Main Concepts of Testing: Scope Statement

The testing scope is defined as a high-level statement clearly identifying what is being tested and briefly how such testing will be conducted. This is done by defining the following documentation factors:

-The main tasks required to accomplish testing.

-Individuals involved with testing responsibilities such as support, coordination, documentation of testing output and evaluation of testing results. (This is very important because when a project is understaffed then it is observable that business analysts in addition to coordinating the testing efforts that they may also be testing). This is unfortunately observable in many projects due to unavailability of dedicated testers, which is another reason why business analysts are in such growing demand due to being able to play various roles in a project team.

- A short background note as to where to find further details about the project/subsystem changes being tested.

- The testing environment with any special hardware/software that is needed to conduct testing such as automated testing tools.

Scope statements for testing purposes are not just meant to clearly identify the testing boundaries within a project but also to restrict such boundaries as a quality control measure.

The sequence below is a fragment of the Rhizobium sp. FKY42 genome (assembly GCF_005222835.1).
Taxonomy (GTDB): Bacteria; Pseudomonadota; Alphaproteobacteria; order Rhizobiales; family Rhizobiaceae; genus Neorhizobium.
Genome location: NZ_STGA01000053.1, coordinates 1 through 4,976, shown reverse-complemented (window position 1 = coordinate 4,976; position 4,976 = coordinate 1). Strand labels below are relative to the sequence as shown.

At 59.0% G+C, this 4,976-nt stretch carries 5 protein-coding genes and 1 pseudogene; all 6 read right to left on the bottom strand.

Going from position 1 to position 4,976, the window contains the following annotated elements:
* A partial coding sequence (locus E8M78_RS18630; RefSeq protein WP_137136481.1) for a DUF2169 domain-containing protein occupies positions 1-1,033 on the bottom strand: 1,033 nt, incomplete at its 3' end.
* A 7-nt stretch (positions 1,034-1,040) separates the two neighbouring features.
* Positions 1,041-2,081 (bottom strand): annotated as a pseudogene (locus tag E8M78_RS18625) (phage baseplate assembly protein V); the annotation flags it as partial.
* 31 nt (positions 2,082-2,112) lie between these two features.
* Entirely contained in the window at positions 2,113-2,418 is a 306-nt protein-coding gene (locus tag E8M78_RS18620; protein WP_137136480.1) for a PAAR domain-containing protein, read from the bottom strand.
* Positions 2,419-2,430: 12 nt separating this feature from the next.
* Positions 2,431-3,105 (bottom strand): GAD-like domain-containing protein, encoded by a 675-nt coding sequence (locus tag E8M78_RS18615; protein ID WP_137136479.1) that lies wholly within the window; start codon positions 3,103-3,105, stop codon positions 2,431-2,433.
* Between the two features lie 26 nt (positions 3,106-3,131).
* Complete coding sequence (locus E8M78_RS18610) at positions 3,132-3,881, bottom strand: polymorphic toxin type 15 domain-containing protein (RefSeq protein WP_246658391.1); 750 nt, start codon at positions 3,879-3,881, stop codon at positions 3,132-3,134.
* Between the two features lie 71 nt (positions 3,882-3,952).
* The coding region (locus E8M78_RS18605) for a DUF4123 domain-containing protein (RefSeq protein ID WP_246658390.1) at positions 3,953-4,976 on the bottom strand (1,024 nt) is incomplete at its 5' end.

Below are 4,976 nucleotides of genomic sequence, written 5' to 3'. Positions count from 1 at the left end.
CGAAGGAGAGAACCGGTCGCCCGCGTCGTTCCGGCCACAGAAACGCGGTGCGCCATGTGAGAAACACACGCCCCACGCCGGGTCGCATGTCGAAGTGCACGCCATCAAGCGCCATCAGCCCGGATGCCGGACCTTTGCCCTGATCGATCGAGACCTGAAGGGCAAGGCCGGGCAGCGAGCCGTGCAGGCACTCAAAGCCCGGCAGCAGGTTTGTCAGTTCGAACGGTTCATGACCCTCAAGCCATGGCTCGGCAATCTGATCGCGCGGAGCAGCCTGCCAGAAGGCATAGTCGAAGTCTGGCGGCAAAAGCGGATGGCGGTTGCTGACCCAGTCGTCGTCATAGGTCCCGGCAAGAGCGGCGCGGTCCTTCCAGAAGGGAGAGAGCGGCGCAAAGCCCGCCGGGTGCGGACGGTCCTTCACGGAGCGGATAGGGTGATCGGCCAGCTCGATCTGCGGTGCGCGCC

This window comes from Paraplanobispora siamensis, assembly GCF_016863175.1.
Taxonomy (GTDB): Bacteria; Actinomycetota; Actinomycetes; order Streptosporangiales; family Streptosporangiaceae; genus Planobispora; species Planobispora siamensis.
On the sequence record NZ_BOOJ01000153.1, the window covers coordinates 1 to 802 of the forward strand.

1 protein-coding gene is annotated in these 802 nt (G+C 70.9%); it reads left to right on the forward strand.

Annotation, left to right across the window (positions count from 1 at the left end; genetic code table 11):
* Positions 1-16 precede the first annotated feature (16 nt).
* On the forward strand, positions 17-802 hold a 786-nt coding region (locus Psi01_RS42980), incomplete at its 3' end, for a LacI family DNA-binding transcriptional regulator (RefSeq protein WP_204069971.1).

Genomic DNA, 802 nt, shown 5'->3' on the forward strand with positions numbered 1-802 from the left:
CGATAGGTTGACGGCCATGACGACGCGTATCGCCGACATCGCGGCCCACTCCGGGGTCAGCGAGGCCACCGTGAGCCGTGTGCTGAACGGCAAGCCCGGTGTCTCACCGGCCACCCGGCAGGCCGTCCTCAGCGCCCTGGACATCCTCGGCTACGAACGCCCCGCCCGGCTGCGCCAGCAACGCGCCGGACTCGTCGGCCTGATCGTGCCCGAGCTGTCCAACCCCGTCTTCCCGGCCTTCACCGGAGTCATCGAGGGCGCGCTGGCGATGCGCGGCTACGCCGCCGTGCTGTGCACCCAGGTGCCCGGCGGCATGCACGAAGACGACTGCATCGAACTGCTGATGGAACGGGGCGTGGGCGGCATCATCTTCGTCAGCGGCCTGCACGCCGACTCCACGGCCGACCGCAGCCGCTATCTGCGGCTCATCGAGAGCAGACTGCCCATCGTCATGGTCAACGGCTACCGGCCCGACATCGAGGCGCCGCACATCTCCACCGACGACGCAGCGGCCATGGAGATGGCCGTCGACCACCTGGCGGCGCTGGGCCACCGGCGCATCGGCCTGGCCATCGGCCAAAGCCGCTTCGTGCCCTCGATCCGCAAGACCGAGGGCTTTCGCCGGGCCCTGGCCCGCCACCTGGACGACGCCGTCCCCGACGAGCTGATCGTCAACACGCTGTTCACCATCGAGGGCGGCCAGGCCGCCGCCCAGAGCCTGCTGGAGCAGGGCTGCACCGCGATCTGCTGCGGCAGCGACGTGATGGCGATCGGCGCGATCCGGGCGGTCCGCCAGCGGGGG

Main Concepts of Testing: Testing Methods

After successfully defining the testing scope, we need to pinpoint each method required to complete testing. Testing strategies come in various forms; however, there are some that are widely used in most industries.

- Top-down: Approaching testing efforts with this method would allow the tester to focus more on the top of a given system hierarchy. This is done by perceiving the broad interface that is integrating various system modules or by observing the surface of each of the main control modules.

- Bottom-up: Testing with this method would lead the tester to the bottom of a system hierarchy of modules until reaching the top module or by reviewing each unit within a single module. This testing approach is applicable whether a unit is operating independently or requires functional integration with other units to operate properly.

- Middle-out: This is simply a combination of the top-down and bottom-up methods. This involves approaching the system from a mid-point of the module hierarchy, while progressing towards both the top and bottom system modules in a hierarchy.

- White-box: This method observes the flow of data, logic or the sequence of such logic of a proposed system change. This is meant for systems developed in-house, rather than commercial products or outsourced systems, where all the internal components of a system are thoroughly understood and manageable.